How is a '24p' timeline different from a '30p' timeline?
by Jake Huddleston on Aug 18, 2010 at 5:04:45 pm
Hi there. I am relatively new to NLE's in general. I have done a few small projects before, but it was all trial and error and I really didn't know what I was doing. Now I am trying to learn Final Cut, and one question I have, and I'm sure is quite simple, is why a timeline needs to be specified to a certain framerate? Before, I just added whatever the heck I wanted to the timeline and edited it, regardless of the framerate. What does it mean when someone says 'put it into a 24p timeline'? Can't you edit the footage in the timeline regardless? Does the software conform to your framerate? What happens if you need to use more than one framerate in the same project? If this could be explained to me, or if I could be steered to a thread that already explains this, I would really appreciate it. Thanks!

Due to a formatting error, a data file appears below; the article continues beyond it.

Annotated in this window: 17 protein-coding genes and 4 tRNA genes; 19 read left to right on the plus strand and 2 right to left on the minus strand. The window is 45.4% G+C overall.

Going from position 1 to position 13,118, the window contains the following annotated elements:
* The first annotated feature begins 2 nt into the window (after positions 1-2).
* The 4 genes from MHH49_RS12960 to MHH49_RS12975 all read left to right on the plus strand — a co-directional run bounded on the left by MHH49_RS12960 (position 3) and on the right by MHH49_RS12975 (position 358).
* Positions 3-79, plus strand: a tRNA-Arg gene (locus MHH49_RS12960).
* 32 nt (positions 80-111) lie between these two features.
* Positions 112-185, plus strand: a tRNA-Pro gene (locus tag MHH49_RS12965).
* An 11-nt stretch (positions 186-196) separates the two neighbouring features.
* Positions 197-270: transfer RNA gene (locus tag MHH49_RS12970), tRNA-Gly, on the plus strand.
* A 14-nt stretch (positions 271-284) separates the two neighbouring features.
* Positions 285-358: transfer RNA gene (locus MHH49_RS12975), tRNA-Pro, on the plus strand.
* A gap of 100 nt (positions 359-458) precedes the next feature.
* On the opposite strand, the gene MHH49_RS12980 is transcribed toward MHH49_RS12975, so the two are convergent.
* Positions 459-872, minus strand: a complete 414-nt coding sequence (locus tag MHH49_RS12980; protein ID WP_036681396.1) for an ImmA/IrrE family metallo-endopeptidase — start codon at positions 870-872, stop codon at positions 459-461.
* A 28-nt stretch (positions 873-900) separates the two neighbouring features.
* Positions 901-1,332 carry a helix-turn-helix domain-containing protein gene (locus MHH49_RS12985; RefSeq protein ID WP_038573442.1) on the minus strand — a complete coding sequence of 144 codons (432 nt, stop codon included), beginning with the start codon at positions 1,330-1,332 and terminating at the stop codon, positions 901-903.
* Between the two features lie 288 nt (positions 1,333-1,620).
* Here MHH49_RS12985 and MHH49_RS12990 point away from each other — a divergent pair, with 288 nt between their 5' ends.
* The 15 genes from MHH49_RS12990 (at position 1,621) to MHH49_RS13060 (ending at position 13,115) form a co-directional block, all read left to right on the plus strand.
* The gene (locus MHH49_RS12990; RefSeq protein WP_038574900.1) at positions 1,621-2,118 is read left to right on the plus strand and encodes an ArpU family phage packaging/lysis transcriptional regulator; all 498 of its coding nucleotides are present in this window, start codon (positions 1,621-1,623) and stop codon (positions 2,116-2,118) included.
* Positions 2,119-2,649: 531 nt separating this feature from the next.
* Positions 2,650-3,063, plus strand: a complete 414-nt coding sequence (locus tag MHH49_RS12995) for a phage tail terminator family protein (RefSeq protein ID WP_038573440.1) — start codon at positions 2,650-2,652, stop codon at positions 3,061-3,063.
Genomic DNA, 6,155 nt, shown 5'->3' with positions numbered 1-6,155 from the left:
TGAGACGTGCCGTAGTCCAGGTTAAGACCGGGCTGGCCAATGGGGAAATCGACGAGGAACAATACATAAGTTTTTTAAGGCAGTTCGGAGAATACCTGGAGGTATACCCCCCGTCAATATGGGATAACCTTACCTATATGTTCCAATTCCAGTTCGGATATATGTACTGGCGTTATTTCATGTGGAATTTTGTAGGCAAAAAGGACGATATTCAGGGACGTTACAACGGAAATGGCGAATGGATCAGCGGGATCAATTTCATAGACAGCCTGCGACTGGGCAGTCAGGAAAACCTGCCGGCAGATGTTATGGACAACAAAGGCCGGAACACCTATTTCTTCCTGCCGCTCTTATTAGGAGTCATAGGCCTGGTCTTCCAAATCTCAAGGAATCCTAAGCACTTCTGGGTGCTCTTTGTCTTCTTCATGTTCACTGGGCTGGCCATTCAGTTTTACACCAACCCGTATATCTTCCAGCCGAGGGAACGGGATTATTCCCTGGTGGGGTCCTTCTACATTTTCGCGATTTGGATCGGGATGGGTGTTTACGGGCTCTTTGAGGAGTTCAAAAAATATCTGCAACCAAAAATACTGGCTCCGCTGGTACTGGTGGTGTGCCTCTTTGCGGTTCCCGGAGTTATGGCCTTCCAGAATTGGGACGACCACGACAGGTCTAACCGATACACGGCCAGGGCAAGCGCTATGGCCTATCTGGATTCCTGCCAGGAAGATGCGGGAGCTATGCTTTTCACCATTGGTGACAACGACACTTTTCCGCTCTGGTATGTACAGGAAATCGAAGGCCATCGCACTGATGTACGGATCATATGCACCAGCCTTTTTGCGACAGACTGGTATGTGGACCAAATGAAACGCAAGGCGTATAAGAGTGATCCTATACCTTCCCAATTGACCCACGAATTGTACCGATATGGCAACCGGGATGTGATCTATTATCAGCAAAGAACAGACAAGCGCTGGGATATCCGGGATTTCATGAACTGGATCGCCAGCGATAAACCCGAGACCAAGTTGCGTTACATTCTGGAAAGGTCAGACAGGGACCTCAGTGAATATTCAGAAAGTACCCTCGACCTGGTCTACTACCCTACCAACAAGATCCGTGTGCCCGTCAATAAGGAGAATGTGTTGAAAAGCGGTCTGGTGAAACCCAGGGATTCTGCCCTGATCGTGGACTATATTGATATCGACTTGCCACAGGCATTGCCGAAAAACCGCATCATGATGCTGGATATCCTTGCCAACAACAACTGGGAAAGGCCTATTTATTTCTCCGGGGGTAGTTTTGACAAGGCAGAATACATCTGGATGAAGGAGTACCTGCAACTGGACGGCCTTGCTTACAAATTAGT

Re: How is a '24p' timeline different from a '30p' timeline?
by John Fishback on Aug 18, 2010 at 7:03:07 pm
You can drop varied framerates into a timeline (sequence), but it becomes a compromise for all but the clips that match the sequence's settings. That's very important with FCP. FCP works best when the sequence settings (codec, size, framerate) match those of the clip. In fact, when you place the first clip into a sequence, FCP will ask if you want it to set the sequence to match the clip's settings. FCP does not scale or change framerates well on-the-fly so the video will play roughly. The most recommended workflow is to convert all clips in an edit to a common codec like ProRes. Usually Compressor is used to do that. Then, you'll have a smooth-running edit with minimal rendering needed.
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